The definition I have liked most is “food safety culture is what you’re doing when no one is watching.” But with the coronavirus pandemic, everyone is always watching, so the definition must expand.
Customers are carefully watching every employee at every location to gain a feeling of safety and trust at restaurants and eateries. And if employees aren’t up to speed or don’t have buy-in to your food safety culture, or even food safety in general, a single incident can turn away customers for good.

As an example, I recently visited a favorite taco joint. After the cashier rang me up, he put hand sanitizer on his gloves and proceeded to put handfuls of chips into my takeaway bag with those same “sanitized” gloves. I will not be going back.

So, food safety culture is still about what you do when no one is watching and when everyone is watching, making participation from every member of your organization critical.

What Can You Do Now to Enhance Food Safety Culture?

Practices that enhance food safety culture should initiate a shift in perspective before you implement more tangible activities. These shifts will be more challenging because they require your entire organization to be on board.

Perspective Shifts for Food Safety Culture

One or more paradigm shifts may be necessary to make enhancing your food safety culture successful. Sometimes initiatives like food safety culture can feel more like another addition to your to-do list rather than an asset that ultimately makes the job of a quality manager easier. So, consider these suggested shifts as you move forward.

  1. Food safety culture is part of your food safety system and your corporate social responsibility plans. With any crisis, not just the current pandemic, the values and expectations you instill in your employees can give you an immovable base, even if the surface is in constant fluctuation. And whether you’re dealing with an outbreak or a pandemic, showing you put customers and location employees first demonstrates good corporate citizenship.
  2. Location employees can be your biggest asset or your biggest liability. Employees perform better when they know the purpose behind what they’re doing rather than following rules that may seem arbitrary if they don’t have a clear understanding of why.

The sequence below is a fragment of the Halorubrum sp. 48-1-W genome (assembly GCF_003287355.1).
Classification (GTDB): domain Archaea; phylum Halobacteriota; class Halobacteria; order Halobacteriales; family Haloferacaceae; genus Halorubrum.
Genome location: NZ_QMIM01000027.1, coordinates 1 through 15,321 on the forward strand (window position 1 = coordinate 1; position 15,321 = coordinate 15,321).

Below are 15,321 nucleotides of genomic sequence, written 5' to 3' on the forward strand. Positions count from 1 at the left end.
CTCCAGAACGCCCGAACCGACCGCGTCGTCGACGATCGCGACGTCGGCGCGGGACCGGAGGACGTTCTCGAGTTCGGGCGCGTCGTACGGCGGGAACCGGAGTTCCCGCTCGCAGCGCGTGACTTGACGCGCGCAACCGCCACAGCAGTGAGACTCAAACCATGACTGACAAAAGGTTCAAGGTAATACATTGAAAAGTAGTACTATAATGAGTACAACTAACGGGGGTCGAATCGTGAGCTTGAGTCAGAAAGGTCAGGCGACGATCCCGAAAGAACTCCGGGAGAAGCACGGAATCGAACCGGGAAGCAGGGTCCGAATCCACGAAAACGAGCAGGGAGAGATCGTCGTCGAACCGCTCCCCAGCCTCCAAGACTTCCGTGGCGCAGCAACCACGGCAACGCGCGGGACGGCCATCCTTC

3.  Punitive systems encourage hiding problems; supportive systems encourage collaboration and trust. If employees feel safe reporting issues or problems at their location, the more likely they’ll catch small issues before they become huge liabilities.
  4. Food safety culture can be a huge asset. In other words, instead of looking at food safety culture as another chore in your already crowded list, see it as an asset that improves food safety and creates better work environments, which inherently decreases risk and protects your brand.

In-Practice Shifts for Food Safety Culture

The paradigm shifts suggested above help build a support perspective for a strong food safety culture. The following shifts I suggest can help you implement tangible actions that benefit every level of your organization.

  1. Take great care of location employees. These employees are in direct contact with customers the most, and they are truly your first line of defense. Which means they can be an incredible asset or the weakest link.
  2. Consider audit and checklist software over laminated or paper checklists. The right software or app can instantly push new policies or standards to every location and employee at the same time, so everyone is always on the same page. Choose software or other tools that 1) makes it easy for all employees to get the information they need; 2) helps them quickly build behaviors that serve your quality and safety programs; and 3) empowers them to confidently share issues that need to be corrected so you get a true view of the health of any location.
  3. Consider quality management system software. With a platform (there are many that include audit and checklist tools), you can collect data points more quickly and from more sources to create a single source of truth and deepen insights. Software can directly support food safety culture, helping you:
    • Find new insights and continually improve your processes
    • Systematically rollout new policies and procedures
    • Drive adoption of new policies and “build muscle memory” so employees build good habits
    • Validate that your policies and practices are followed in every location
    • Identify locations or policies that need increased focus while you reward areas of successful performance.
  4. Look at your organization from a 30,000-foot perspective. This is not so easy to do if you are using manual processes such as paper, file cabinets or even spreadsheets. With those tools, you can see data points, but it takes a lot of work to build a big-picture view. Again, this is where software is invaluable. Many quality management system software options include built-in analytics and reporting, which means much of the work is done for you, saving you valuable time.

I hope your main takeaway from this article is that surviving a crisis requires a strong food safety culture. It helps unify employees across your organization, so everyone knows what’s expected of them and how their work affects the big picture. I see strong evidence that enhancing your food safety culture is more than the “next thing on your to-do list.” It’s a tool that you can put to work to decrease risk, increase compliance, and find small issues before they become huge problems.

Food Safety Vs. Blockchain: Who Wins?

By Maria Fontanazza
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The jury is still out on how (and if) blockchain can contribute to a safer food supply. Whether or not there is a clear understanding of the technology, and its potential and pitfalls, is up for debate as well. “What is blockchain? This is the number one question that people have,” said Darin Detwiler, director, regulatory affairs of food and food industry at Northeastern University, who led a panel of experts as they deliberated over this hot topic during the 2018 Food Safety Consortium.

“Blockchain levels the playing field where we can connect people, resources and organizations in ways we’ve never done before to harness new ways of extracting value,” said Nigel Gopie, global marketing leader, IBM Food Trust at IBM.